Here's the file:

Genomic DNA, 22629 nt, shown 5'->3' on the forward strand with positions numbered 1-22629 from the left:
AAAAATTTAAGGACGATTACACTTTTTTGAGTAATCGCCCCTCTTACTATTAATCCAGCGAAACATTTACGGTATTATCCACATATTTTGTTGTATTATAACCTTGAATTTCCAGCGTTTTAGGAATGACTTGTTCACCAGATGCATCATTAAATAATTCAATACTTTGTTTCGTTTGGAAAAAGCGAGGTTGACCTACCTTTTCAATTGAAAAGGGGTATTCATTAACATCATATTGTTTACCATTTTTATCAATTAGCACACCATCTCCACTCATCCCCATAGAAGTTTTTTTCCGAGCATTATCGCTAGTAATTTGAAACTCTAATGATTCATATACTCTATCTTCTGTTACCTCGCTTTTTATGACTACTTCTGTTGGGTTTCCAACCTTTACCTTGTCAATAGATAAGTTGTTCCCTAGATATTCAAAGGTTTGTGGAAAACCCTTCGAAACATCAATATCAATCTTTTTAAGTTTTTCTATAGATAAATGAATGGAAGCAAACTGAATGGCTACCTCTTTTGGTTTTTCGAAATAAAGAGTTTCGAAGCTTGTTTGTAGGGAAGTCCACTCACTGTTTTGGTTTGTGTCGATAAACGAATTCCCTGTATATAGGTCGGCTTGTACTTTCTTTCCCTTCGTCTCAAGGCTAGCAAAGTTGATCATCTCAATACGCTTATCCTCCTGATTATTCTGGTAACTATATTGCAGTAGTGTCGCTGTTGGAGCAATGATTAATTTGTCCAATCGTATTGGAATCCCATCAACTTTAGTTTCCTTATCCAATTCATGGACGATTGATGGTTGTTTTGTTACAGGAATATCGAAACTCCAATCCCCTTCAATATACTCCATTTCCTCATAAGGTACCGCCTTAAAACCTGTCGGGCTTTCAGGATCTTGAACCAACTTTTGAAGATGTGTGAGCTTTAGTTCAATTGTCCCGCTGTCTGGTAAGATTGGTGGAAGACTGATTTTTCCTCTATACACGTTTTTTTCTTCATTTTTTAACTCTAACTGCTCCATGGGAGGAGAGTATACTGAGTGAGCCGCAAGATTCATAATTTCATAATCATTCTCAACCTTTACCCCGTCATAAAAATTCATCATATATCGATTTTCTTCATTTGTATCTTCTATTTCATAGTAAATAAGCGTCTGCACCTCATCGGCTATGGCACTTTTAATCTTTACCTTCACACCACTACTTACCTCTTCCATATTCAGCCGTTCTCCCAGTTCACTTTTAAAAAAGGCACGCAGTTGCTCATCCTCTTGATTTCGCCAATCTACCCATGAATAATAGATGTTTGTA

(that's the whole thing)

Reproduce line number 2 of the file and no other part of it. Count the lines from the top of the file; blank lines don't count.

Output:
AAAAATTTAAGGACGATTACACTTTTTTGAGTAATCGCCCCTCTTACTATTAATCCAGCGAAACATTTACGGTATTATCCACATATTTTGTTGTATTATAACCTTGAATTTCCAGCGTTTTAGGAATGACTTGTTCACCAGATGCATCATTAAATAATTCAATACTTTGTTTCGTTTGGAAAAAGCGAGGTTGACCTACCTTTTCAATTGAAAAGGGGTATTCATTAACATCATATTGTTTACCATTTTTATCAATTAGCACACCATCTCCACTCATCCCCATAGAAGTTTTTTTCCGAGCATTATCGCTAGTAATTTGAAACTCTAATGATTCATATACTCTATCTTCTGTTACCTCGCTTTTTATGACTACTTCTGTTGGGTTTCCAACCTTTACCTTGTCAATAGATAAGTTGTTCCCTAGATATTCAAAGGTTTGTGGAAAACCCTTCGAAACATCAATATCAATCTTTTTAAGTTTTTCTATAGATAAATGAATGGAAGCAAACTGAATGGCTACCTCTTTTGGTTTTTCGAAATAAAGAGTTTCGAAGCTTGTTTGTAGGGAAGTCCACTCACTGTTTTGGTTTGTGTCGATAAACGAATTCCCTGTATATAGGTCGGCTTGTACTTTCTTTCCCTTCGTCTCAAGGCTAGCAAAGTTGATCATCTCAATACGCTTATCCTCCTGATTATTCTGGTAACTATATTGCAGTAGTGTCGCTGTTGGAGCAATGATTAATTTGTCCAATCGTATTGGAATCCCATCAACTTTAGTTTCCTTATCCAATTCATGGACGATTGATGGTTGTTTTGTTACAGGAATATCGAAACTCCAATCCCCTTCAATATACTCCATTTCCTCATAAGGTACCGCCTTAAAACCTGTCGGGCTTTCAGGATCTTGAACCAACTTTTGAAGATGTGTGAGCTTTAGTTCAATTGTCCCGCTGTCTGGTAAGATTGGTGGAAGACTGATTTTTCCTCTATACACGTTTTTTTCTTCATTTTTTAACTCTAACTGCTCCATGGGAGGAGAGTATACTGAGTGAGCCGCAAGATTCATAATTTCATAATCATTCTCAACCTTTACCCCGTCATAAAAATTCATCATATATCGATTTTCTTCATTTGTATCTTCTATTTCATAGTAAATAAGCGTCTGCACCTCATCGGCTATGGCACTTTTAATCTTTACCTTCACACCACTACTTACCTCTTCCATATTCAGCCGTTCTCCCAGTTCACTTTTAAAAAAGGCACGCAGTTGCTCATCCTCTTGATTTCGCCAATCTACCCATGAATAATAGATGTTTGTA